On Wednesday night, between 8 and 8:30, you might have been doing any number of things — celebrating Halloween, seeking the refuge of an Internet hotspot (if you’re an East Coaster robbed of electricity), or perhaps phoning your elderly shut-in pal Morrie to explain why you were over 24 hours late for your regularly scheduled meeting. But there is one thing you were probably not doing: having any idea that a new 30 Rock was playing on NBC.
The placement of 30 Rock in this slot does make a good deal of sense. As a result of Hurricane Sandy, many of the networks’ programs have been preempted — a fate that would have been particularly detrimental to the comic effect of this particular episode of Tina Fey’s sitcom, as the subject matter deals with the forthcoming presidential election (airing the ep next Thursday, after Election Day, would have made the whole ordeal just a bit stale). Furthermore, 30 Rock’s Wednesday night airing served another purpose: to take the place of the recently canceled Animal Practice, which will inevitably be usurped by the second season of Whitney.
But rationale aside, the ad hoc relocation of 30 Rock does have some pretty serious ramifications: many regular viewers, diligent aficionados of the regular adventures of TGS’ cast and crew, probably didn’t catch this week’s ep. And that makes this recap extra important. Even more world-shaping and life-affirming than usual.
As such, the recap will take a different form — a more utilitarian form. See, you don’t want your fellow dedicated 30 Rockers to think you missed out on one of the all-important final season’s installments. So here’s a quick breakdown of the plot — a cheat sheet if you will — to breeze through just in time for your next water cooler discussion with that bespectacled coworker who thinks he’s so much better than you because he once bumped into Scott Adsit at Penn Station.
“There’s No ‘I’ in America” Plot Breakdown!
A-Story: Liz, Jack, and Jenna
-Liz and Jack both realize that the fate of the country is in Jenna’s hands — last week, they discovered that due to the nation’s split, the next president would be elected by the only indeterminate region: the Florida panhandle, the residents of whom are such devoted Jenna Maroney fans that they’ll do whatever she says.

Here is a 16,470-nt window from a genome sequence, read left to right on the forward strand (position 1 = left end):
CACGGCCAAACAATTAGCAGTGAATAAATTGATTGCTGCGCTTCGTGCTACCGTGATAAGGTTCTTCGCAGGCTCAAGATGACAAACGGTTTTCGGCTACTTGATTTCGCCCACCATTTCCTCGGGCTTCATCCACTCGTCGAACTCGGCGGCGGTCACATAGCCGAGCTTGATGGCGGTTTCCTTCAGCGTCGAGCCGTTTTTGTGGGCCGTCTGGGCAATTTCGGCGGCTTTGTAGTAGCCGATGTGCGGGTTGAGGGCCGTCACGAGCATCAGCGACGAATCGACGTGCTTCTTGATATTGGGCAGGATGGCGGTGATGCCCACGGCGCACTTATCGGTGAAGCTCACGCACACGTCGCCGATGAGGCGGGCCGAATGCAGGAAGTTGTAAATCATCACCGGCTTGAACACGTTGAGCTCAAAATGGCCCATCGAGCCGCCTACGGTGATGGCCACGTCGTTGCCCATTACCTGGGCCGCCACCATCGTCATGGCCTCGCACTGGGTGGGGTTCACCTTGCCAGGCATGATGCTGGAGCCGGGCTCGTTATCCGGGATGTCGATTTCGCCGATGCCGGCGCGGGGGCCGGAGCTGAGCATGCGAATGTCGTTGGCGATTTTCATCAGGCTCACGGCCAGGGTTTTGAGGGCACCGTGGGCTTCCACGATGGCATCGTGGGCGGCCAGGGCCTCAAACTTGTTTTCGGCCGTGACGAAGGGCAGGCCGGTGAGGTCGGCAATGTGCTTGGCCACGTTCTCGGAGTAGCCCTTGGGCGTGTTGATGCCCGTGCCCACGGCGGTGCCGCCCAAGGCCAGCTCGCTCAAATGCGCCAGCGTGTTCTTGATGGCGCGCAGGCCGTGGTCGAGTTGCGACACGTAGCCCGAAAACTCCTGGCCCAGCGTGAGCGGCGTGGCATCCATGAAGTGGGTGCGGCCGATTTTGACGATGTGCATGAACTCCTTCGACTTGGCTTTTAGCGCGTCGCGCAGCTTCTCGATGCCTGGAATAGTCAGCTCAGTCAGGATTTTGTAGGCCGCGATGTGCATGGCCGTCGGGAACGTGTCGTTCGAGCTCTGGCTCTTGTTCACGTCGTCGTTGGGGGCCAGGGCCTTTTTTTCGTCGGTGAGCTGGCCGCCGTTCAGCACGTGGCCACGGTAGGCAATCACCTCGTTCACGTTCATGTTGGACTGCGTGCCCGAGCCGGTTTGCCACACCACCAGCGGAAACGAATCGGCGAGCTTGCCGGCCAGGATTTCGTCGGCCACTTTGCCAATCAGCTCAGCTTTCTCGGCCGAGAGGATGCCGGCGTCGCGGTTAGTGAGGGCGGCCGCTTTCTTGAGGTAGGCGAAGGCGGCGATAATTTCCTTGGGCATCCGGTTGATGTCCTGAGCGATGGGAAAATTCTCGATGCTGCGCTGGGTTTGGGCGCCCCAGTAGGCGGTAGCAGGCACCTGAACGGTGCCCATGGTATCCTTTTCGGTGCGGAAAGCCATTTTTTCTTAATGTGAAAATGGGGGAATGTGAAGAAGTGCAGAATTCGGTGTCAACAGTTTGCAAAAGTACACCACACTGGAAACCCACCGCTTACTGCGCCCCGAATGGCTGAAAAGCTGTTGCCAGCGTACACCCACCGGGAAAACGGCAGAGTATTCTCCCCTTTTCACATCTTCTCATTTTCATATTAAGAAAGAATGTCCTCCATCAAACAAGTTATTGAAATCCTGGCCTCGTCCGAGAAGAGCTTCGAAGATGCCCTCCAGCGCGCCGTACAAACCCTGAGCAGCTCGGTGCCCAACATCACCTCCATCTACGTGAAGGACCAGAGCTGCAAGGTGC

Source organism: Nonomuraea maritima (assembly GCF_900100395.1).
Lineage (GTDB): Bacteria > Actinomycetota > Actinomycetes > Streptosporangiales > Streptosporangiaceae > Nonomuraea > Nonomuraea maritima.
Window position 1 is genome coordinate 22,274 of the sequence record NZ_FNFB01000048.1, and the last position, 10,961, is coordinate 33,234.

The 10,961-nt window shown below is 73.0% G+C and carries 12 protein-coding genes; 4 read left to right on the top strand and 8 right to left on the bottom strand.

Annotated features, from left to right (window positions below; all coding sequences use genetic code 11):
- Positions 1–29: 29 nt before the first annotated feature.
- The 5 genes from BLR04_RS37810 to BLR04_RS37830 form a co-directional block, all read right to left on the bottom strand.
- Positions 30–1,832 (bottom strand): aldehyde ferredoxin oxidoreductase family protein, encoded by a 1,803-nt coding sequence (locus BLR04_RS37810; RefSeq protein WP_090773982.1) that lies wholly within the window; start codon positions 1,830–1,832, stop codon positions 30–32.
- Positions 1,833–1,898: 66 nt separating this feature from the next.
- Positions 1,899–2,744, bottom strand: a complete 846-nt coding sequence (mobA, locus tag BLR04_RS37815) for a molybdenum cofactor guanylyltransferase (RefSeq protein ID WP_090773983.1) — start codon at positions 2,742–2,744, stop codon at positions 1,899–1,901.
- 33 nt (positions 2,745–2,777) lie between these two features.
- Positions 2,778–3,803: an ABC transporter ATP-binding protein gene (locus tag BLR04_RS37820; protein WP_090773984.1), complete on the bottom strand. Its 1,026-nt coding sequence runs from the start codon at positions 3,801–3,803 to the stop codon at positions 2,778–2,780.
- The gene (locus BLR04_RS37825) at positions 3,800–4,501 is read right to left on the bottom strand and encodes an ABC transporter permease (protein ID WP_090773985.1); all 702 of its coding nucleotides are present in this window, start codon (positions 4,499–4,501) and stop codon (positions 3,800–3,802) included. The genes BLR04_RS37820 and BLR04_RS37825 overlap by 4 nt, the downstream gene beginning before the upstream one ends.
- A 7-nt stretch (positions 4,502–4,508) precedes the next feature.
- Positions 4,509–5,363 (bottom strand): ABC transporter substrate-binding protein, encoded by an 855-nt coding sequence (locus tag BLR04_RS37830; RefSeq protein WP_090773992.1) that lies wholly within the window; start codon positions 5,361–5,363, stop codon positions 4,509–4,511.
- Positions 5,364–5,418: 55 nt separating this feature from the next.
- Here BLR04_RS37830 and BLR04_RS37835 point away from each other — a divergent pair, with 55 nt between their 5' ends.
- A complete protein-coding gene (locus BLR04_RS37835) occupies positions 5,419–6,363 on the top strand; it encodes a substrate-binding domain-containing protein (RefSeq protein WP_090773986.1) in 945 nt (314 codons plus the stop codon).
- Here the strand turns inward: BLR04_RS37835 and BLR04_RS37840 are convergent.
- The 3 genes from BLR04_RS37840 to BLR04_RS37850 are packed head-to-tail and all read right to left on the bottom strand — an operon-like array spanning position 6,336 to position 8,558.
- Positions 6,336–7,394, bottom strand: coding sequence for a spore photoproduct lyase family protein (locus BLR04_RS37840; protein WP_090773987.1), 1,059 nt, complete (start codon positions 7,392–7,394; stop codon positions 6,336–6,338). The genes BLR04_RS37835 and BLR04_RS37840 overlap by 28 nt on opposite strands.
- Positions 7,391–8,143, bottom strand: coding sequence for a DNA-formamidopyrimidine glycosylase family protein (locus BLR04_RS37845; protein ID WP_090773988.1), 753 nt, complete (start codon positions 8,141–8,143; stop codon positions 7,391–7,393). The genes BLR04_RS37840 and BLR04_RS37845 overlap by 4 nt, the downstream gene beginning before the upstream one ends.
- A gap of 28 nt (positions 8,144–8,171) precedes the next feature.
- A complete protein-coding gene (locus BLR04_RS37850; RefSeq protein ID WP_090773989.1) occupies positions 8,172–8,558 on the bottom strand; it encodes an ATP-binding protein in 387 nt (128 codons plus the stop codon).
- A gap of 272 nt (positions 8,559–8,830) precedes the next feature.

-Liz and Jack rush through the hallways of the GE building, each vying to reach Jenna first (glass windows, marble collections, and misleading paintings causing problems for the lot of them).
-Liz and Jack plead their cases to Jenna. She agrees to let them face off in a debate, judged by her, to decide for whom she will tell her fans to vote.
-Liz and Jack bicker about their conflicting political views, growing upset about not having rubbed off on one another after all these years, foreshadowing the emotional conclusion at which they realize they actually have rubbed off on one another (twist!).
-The Debate! Liz and Jack both pander to Jenna’s vanity, trying to prove why Obama and Romney, respectively, would be the candidate most conducive to her personal happiness
-After the debate, Liz resorts to a dirty trick (taking a page from Jack’s book). She gives Tracy, the man with a superhuman ability to tweet offensive things about dead celebrities, access to Jenna’s Twitter, in an effort to offend even her most steadfast fans
-Jack, however, finds himself inadvertently borrowing from the sentimental mind of Liz. A young, highly intellectual girl with the very same ambition and zest for business that has guided him his whole life, finds herself jaded by Jenna’s power, opting instead to forget education and instead aim to be just like the idiotic, self-involved Jenna. Jack’s heart drives him to convince Jenna to drop the whole antic, as he can’t live with the idea of leading the smart young girl down such a path.
-Liz and Jack have a drink in the latter’s office, bonding over their friendship and their mutual lack of control over the future president of the United States.
-We feel happy.
B-Story: Pete and the Kissing Security Guard
-Pete attempts to revive the spirit of the 2008 election so that an attractive security guard named Maria who kissed him upon the announcement of Obama’s presidency would do so again.
-Brian Williams does a flip.
-Peter Horn, a confident doppleganger of Pete with a full head of hair, impressive job, and fancy car, shows up to rub the whole thing in his face.
-Pete kisses Kenneth. I didn’t really get why, exactly, but what are you gonna do?
-Kenneth gets his absentee ballot from Stone Mountain, Georgia, and can’t decide which way to vote on an issue concerning a clock tower
-Tracy says something about Americo Vespucci, and Kenneth is happy again.
And now, for a deeper look.
"There's No 'I' in America" Quality Critique/Analysis!
Laugh Factor: Funniest episode of the season, easily. The wit and pacing of a 30 Rock ep of yore. Silliness and banter intact.
Storyline Satisfaction: The most important goal of this final season should be to settle all of the long-running character qualms that have faced Liz and Jack (and everyone else, I guess) since the beginning. This episode, with the forefront of the election, addressed the nature of Liz and Jack's friendship: the most important element of the series, arguably. As such, a riveting success.
Pete: Yes, there was a whole lot of Pete. I love Pete. You know I bumped into Scott Adsit at Penn Station, once.
All in All: When a 30 Rock of today feels like a 30 Rock of yesteryear, your heart wells up a little. This was, by and large, the best episode of the series I've seen in quite some time, in scripting, character crafting, and cleverness of plot. We're all sorry we missed it last night, but thankfully, we have this recap to embody the spirit of the episode forever. I guess that kind of makes me a hero.
[Photo Credit: Ali Goldstein/NBC]